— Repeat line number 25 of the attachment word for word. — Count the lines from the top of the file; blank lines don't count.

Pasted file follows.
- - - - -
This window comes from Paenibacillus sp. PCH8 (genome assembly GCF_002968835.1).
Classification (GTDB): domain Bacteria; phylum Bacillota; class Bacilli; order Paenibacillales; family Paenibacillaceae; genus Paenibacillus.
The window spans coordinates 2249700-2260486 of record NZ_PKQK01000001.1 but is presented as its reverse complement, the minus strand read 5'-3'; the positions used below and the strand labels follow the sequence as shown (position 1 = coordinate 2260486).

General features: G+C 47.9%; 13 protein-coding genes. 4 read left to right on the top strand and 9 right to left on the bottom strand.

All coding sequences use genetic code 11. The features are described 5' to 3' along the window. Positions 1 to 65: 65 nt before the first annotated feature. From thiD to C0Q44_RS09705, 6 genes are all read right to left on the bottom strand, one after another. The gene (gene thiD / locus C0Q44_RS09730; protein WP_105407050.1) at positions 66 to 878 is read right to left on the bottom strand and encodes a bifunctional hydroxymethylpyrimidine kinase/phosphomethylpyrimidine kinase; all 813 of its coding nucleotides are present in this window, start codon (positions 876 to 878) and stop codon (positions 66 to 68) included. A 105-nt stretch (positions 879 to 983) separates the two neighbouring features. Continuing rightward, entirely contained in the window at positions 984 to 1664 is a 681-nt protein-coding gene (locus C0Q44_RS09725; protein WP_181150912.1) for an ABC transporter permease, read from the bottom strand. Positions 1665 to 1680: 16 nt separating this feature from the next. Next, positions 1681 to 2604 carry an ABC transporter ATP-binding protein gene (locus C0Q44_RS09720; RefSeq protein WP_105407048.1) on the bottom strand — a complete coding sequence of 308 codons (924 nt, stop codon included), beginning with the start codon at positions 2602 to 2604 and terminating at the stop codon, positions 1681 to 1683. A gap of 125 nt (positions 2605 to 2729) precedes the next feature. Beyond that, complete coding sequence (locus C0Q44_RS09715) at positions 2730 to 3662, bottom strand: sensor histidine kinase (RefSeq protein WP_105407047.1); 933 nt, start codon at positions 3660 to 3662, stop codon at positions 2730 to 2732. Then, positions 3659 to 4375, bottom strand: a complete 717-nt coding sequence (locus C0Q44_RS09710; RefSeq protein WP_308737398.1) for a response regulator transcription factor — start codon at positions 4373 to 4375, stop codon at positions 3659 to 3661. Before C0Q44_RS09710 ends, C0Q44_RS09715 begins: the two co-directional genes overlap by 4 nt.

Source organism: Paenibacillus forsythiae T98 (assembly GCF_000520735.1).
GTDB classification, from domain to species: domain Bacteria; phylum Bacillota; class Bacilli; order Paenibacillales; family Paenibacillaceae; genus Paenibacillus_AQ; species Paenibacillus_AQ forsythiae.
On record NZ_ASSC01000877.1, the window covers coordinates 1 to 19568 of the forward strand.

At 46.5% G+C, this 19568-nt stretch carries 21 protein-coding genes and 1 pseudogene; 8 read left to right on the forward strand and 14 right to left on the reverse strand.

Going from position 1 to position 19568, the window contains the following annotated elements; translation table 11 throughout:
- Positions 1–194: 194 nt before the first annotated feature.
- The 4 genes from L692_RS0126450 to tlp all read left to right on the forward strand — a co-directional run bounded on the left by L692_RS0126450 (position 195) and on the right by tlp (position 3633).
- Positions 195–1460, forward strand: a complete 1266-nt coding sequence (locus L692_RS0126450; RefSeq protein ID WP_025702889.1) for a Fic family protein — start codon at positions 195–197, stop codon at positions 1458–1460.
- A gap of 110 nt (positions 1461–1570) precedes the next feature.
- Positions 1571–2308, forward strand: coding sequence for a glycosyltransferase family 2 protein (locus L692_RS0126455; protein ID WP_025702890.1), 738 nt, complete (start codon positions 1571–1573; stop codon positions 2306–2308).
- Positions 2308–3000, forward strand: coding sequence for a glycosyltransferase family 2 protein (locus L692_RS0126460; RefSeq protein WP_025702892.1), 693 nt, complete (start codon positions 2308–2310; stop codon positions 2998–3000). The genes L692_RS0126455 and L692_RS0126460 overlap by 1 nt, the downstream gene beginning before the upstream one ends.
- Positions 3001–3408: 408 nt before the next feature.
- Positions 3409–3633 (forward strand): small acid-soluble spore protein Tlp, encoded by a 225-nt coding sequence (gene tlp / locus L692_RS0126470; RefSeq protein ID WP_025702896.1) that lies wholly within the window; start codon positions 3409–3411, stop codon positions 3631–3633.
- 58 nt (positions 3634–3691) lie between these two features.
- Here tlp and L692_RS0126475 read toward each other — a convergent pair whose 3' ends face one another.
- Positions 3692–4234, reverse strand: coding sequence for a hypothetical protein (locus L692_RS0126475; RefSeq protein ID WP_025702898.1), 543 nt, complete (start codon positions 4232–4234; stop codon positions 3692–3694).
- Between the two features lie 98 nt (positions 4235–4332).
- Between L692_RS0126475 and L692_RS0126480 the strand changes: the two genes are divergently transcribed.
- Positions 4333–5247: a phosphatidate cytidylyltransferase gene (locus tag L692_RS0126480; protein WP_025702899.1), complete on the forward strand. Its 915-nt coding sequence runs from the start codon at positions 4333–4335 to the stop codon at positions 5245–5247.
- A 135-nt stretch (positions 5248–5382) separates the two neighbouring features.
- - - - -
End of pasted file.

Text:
- A 135-nt stretch (positions 5248–5382) separates the two neighbouring features.